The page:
I thought about the earth then, really thought about it, the tsunami's and earthquakes and volcanoes, all the horrors I haven't witnessed but have changed my life, the lives of everyone I know, all the people I'll never know. I thought about life without the sun, the moon, stars, without flowers and warm days in May. I thought about a year ago and all the good things I'd taken for granted and all the unbearable things that had replaced those simple blessings. And even though I hated the thought of crying in from of Syl, tears streamed down my face.
Susan Beth Pfeffer (This World We Live In (Last Survivors, #3))
The summit is believed to be the object of the climb. But its true object—the joy of living—is not in the peak itself, but in the adversities encountered on the way up. There are valleys, cliffs, streams, precipices, and slides, and as he walks these steep paths, the climber may think he cannot go any farther, or even that dying would be better than going on. But then he resumes fighting the difficulties directly in front of him, and when he is finally able to turn and look back at what he has overcome, he finds he has truly experienced the joy of living while on life's very road.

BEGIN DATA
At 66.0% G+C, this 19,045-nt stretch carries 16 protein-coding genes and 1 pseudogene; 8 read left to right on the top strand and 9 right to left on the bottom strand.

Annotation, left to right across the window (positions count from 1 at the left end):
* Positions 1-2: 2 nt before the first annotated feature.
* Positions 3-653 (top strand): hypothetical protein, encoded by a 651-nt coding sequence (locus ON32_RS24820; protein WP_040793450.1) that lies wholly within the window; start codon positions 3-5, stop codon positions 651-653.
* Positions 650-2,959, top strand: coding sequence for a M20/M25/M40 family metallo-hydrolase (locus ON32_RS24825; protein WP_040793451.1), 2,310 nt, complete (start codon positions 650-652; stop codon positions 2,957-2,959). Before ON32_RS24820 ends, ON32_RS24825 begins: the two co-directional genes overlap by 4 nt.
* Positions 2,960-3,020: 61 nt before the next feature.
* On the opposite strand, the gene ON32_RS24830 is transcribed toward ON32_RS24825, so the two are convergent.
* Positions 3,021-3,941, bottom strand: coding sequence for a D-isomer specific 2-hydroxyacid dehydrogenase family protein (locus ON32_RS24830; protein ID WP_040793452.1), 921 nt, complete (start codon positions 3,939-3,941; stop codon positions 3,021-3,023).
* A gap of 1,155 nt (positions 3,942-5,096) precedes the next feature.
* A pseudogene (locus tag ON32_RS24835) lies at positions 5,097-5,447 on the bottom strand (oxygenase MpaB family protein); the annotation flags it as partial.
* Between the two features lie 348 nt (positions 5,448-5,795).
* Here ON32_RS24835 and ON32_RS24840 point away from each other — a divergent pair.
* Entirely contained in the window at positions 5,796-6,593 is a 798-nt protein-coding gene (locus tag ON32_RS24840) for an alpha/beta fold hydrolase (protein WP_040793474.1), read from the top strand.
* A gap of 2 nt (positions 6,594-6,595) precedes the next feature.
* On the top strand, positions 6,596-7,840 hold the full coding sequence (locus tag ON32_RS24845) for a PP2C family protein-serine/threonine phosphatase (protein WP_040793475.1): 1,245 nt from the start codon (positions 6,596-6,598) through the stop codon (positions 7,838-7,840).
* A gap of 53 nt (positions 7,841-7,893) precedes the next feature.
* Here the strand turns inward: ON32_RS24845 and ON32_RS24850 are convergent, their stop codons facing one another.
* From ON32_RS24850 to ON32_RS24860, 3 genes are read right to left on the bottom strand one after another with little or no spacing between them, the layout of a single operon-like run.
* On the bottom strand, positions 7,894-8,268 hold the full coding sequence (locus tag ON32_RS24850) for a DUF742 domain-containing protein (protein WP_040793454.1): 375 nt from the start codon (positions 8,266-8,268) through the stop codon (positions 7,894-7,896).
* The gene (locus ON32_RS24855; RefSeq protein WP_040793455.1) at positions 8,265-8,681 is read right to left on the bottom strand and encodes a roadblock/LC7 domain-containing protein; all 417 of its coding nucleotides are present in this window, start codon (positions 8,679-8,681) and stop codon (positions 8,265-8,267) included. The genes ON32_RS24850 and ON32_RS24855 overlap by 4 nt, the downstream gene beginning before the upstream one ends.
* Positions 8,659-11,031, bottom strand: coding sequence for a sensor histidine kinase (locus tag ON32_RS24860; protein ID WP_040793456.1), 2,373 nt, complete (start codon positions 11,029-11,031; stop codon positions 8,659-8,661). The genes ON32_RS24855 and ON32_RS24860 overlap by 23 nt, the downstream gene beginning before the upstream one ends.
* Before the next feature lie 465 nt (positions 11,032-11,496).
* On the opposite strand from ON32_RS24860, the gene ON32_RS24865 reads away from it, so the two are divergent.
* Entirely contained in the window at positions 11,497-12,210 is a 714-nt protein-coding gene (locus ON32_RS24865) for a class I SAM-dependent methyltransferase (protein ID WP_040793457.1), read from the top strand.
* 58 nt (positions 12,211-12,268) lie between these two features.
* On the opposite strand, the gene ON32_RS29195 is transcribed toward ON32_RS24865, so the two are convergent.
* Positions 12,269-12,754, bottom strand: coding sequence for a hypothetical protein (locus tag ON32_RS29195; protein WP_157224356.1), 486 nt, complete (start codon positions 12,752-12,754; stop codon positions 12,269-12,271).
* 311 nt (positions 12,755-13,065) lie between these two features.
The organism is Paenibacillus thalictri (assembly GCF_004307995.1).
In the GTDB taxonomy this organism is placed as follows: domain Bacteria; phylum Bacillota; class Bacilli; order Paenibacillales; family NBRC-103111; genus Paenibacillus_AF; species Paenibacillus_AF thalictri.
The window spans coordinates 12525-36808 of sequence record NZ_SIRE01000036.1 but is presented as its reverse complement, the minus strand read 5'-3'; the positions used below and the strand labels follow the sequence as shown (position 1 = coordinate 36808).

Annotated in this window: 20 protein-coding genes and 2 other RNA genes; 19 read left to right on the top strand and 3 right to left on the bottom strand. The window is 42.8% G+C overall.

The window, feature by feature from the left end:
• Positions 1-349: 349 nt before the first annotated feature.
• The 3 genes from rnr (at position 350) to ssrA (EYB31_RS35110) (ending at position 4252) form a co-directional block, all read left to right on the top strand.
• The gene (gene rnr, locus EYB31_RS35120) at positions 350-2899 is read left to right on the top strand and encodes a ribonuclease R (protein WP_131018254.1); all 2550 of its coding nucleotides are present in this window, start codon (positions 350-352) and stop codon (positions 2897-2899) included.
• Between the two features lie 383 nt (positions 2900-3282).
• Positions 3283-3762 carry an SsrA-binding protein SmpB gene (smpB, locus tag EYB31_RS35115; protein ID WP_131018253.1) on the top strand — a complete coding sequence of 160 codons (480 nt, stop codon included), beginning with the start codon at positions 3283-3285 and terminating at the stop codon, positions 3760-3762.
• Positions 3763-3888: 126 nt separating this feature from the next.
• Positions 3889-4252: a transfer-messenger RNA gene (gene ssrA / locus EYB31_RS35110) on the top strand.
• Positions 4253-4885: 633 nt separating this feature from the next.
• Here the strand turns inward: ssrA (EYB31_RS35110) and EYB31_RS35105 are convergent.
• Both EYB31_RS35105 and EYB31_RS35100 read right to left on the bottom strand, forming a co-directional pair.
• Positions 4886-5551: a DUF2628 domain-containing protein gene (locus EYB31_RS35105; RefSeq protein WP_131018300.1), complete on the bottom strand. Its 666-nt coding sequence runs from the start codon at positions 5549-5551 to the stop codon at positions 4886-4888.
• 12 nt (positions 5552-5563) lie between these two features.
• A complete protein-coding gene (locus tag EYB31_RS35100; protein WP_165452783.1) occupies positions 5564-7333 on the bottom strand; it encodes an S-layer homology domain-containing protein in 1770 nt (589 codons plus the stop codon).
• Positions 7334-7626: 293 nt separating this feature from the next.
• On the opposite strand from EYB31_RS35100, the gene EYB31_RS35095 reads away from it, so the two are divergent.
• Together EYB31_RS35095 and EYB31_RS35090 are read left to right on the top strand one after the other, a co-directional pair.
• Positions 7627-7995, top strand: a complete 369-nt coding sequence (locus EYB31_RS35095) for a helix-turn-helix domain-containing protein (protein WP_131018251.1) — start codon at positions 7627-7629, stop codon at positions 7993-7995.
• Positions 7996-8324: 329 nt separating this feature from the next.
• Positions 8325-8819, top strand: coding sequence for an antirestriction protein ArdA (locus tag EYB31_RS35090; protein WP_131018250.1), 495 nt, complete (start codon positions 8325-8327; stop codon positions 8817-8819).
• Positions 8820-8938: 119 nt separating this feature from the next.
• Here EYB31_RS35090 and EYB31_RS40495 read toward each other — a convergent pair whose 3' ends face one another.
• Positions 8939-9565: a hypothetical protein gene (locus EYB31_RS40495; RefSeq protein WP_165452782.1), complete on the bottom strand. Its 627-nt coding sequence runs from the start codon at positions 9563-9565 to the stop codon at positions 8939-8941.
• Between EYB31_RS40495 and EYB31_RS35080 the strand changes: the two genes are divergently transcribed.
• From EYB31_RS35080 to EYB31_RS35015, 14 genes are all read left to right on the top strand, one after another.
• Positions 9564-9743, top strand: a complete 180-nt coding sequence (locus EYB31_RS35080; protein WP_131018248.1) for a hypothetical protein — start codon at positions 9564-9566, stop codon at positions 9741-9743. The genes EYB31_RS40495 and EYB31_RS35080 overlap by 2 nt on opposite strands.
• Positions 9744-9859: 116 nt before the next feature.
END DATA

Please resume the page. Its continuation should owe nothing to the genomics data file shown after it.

Eiji Yoshikawa (Taiko: An Epic Novel of War and Glory in Feudal Japan)
The boy and the girl had both known loss, and their grief did not leave them. Sometimes he would find her standing by a window, fingers playing in the beams of sunlight that streamed through the glass, or sitting on the front steps of the orphanage, staring at the stump of the oak next to the drive. Then he would go to her, draw her close, and lead her to the shores of Trivka's pond, where the insects buzzed and the grass grew high and sweet, where old wounds might be forgotten. She saw sadness in the boy too. Though the woods still welcomed him, he was separate from them now, the bond born into his bones burned away in the same moment that he'd given up his life for her.
Leigh Bardugo (Ruin and Rising (The Shadow and Bone Trilogy, #3))